District spending seems a bit random

A commenter to skoolboy’s post on the Chicago protest wondered if wealthier districts did a better job educating students eligible for free or reduced lunch. So I ran some St. Louis numbers. Nope.

There is no correlation between per pupil spending in a district and the percent of free or reduced lunch students who test proficient or advanced on the math MAP test. (-.24) There isn’t even a correlation between per pupil spending and the percentage of total students who test proficient or advanced on the math MAP test (-.04)

After looking at the numbers, however, I was surprised at the districts’ spending levels. Clayton having the highest spending is no surprise to anyone, but the number two district is Wellston, the district that has the lowest test scores in the county and that has lost its accreditation.

Does per pupil spending reflect a community’s wealth though? Not as much as we would expect. In fact, not at all. The correlation between per pupil spending and median household income is -.15 (This differs from skoolboy’s findings on Illinois and could from the state of Missouri, but I focused on the St. Louis metro area. I also didn’t use the exact same method he did.)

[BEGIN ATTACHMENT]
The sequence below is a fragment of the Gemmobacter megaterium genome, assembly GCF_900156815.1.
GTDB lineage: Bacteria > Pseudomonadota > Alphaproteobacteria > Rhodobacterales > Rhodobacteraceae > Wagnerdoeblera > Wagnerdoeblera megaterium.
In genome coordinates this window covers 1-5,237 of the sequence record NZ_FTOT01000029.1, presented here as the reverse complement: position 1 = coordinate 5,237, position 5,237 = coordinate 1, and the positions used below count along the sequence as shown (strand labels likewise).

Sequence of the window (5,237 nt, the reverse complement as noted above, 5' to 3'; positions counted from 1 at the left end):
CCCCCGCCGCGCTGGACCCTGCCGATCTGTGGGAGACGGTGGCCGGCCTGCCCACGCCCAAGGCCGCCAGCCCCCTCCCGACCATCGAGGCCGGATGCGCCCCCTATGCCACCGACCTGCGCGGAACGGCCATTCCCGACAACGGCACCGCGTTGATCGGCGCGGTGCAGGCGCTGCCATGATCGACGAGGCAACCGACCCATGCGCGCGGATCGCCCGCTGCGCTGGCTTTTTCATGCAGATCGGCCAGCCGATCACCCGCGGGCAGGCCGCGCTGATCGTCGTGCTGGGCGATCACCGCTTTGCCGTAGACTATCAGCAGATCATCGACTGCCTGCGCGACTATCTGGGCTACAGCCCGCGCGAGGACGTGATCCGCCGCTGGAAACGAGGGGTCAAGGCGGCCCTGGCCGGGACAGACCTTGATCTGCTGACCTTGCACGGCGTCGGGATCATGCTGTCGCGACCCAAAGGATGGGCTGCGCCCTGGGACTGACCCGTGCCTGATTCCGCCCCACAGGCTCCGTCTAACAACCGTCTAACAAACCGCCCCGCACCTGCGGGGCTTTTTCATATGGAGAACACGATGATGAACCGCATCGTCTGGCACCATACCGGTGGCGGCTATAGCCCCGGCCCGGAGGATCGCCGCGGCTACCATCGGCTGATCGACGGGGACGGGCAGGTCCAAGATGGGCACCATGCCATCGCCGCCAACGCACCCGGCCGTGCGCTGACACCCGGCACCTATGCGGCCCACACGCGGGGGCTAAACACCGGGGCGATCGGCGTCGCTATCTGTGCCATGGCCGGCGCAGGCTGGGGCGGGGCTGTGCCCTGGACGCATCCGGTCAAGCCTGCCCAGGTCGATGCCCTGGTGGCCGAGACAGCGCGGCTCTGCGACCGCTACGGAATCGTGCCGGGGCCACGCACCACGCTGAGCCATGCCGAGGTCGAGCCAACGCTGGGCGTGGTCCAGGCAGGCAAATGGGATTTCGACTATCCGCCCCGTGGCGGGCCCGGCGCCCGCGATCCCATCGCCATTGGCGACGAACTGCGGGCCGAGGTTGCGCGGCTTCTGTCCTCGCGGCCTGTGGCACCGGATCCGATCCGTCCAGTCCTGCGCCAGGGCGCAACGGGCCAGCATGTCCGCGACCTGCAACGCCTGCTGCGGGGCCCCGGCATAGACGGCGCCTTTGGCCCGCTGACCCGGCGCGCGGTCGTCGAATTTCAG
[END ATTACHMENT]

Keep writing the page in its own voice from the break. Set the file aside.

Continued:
My next attempt to find a commonality was to draw a map. Bingo. I colored in the top third per pupil spending purple, mid third medium blue and bottom third yellow.

per pupil spending map

Since the city and middle corridor obviously spend more irrespective of community wealth, I hypothesize that the older buildings cost more to maintain. Obviously, teacher salaries could play a factor here too, but those are numbers to run another day.

I’m not arguing that since there’s no correlation, we should reduce funding for all the districts. However, we also can’t equate funding with equality as so many other factors come into play.